Editor’s Note: Dennis Lamb graduated from the Chelsea Public High School, and then received his B.A. in Russian from the University of Iowa and his M.A. in Slavic Linguistics from the University of Colorado. After teaching Russian and German at the University of Alabama and Colorado State University, he joined the CIA in 1972 and retired in 2002.
In Prague in 1990, I noticed a woman with a boy about seven years old and asked the woman if it would be alright to give him a piece of candy. She concurred and told the boy it would be okay for him to take the candy. As I watched the boy grope around eagerly for the candy, the woman explained that he was blind. To the delight of the boy and woman, I gave them all I had on me. Surprised and saddened that such a fine looking young boy could be disabled by blindness, I regretted that I did not have more.
In walking along a street in Minsk, Belarus, in 1993, I noticed a large building that looked like a hospital but had a cross on top of it. Curious, I walked in and was told that before the Bolshevik Revolution it had been the town’s Catholic Cathedral. After the Bolshevik Revolution, it had been turned into a training center for Soviet gymnasts. After the collapse of the Soviet Union, Minsk’s Polish Catholics mounted a seven month candlelight vigil on their knees outside the building, requesting the return of their cathedral. This included the winter months and several people reportedly ended up in the hospital with frostbite. The Belarus Government finally relented and returned the building to the Polish Catholics.
Before leaving, someone apparently applying scorched earth tactics, smashed the walls with sledge hammers, leaving the lower walls looking like WWII just ended.
In pulling out a wad of the local currency to pay for some religious material in back of the church, I noticed a girl about seven years old looking at it. I then reached into my pocket, pulled out a couple pieces of candy and held them out toward her. She tugged on the dress of the woman she was standing with and obviously asked if it was okay to accept them. The woman smiled and gave her consent. After the little girl retrieved the candy, I went over to speak to the woman, who turned out to be the girl’s aunt. When she learned that I was an American, she noted that the little girl was studying English and encouraged her to try to speak to me in English. The little girl, however, hid behind her aunt’s back. “That’s okay,” I said to the aunt. “Little girls are supposed to be shy.”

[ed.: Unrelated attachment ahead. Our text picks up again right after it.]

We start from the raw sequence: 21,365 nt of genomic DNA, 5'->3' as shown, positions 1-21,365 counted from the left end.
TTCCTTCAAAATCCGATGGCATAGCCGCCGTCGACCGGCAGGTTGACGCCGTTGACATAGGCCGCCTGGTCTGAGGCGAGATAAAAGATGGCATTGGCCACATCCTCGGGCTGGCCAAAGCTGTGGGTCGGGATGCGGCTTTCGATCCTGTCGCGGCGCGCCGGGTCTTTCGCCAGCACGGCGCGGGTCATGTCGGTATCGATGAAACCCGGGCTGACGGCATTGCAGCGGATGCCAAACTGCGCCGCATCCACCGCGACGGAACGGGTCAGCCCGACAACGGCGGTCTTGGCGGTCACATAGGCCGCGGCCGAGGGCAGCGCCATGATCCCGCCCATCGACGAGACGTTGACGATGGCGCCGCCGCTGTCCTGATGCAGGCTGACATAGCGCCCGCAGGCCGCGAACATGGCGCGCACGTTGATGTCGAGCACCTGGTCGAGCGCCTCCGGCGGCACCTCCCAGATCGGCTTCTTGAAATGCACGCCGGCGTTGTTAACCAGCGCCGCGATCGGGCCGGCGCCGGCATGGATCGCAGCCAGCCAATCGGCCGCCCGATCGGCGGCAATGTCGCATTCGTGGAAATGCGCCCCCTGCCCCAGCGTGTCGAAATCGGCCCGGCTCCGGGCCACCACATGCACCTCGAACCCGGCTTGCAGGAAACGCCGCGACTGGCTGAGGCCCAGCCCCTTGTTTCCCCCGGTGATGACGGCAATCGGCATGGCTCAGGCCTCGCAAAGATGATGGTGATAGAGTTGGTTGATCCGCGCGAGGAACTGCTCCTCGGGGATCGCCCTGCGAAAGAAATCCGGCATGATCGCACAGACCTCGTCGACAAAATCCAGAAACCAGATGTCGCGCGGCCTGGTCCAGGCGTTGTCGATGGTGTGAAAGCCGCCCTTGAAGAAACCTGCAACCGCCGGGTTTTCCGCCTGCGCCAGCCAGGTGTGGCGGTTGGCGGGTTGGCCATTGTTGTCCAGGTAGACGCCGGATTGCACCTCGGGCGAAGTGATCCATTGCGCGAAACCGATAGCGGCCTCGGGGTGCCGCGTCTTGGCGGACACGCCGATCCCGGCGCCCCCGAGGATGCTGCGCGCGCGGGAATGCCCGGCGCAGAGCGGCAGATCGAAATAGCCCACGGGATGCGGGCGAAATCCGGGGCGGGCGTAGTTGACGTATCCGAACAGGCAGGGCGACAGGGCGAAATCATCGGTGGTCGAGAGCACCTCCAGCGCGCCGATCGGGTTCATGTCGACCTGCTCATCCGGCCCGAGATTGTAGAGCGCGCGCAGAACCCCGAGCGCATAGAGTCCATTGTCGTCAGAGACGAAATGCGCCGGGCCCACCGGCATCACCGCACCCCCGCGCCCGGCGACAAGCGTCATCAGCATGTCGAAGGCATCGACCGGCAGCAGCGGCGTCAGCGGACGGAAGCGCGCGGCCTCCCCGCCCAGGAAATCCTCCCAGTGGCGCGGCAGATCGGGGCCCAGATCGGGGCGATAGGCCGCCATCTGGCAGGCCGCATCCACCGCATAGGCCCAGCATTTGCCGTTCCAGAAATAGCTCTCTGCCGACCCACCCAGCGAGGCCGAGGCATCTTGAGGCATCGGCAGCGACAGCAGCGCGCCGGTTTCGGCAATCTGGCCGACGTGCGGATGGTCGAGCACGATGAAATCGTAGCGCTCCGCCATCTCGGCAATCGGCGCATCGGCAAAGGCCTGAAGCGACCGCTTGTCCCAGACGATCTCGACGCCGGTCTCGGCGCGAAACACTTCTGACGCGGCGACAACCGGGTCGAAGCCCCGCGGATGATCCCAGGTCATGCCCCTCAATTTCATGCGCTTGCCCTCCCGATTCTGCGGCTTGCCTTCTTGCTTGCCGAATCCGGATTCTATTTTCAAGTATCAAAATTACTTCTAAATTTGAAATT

Switching from Russian to German, the aunt asked me if I spoke German. When I replied that I did, the aunt then explained that the little girl had been born without a right hand and was embarrassed about it. I had not noticed this when she retrieved the candy, but the cause was obvious – the 1986 Chernobyl disaster that had left much of Belarus glowing in the dark.
About this time, the Polish congregants stood to sing. Believe me, you have not heard anything until you have heard 150-200 formerly repressed Polish Catholics raise their voice to God. I had not heard anything like it before, nor have I since.
I am not ashamed to admit that the affect on me of seeing a young girl born without one hand and then hearing the Polish Catholics singing with all the power and glory of a mighty heavenly host caused tears to well up in my eyes. I subsequently converted to Catholicism.
The moral of this story is that one never knows how great an impact a small act of kindness can have on other people and the returns such kindness can have. The children and impoverished people in Eastern Europe to whom I gave candy and money in the early 1990s were clearly pleased and cheered by these small gestures, gestures that would never have happened had a long, sad face not leaned over and given a dime to a small child in 1947. And had Lob not been so kind and generous, he would not be remembered and read about today.
For my part, I would not have met so many interesting people and had so many interesting experiences. I only regret that Lob does not know the impact his kindness had on me and perhaps some people in Eastern Europe. But maybe he does.
Here’s a toast to Charlie “Lob” Chaloupek.
Thank you for your kindness and service to our country, Charlie! And thank you for enriching my life and making me a better man.
Now that I know where you are buried, I’ll either return your helmet to you or give it to a veterans’ organization with a plaque on condition they place the helmet and plaque in a place of honor to your memory.
And maybe I’ll just stop by the one remaining tavern in Chelsea and buy the patrons a round to your memory.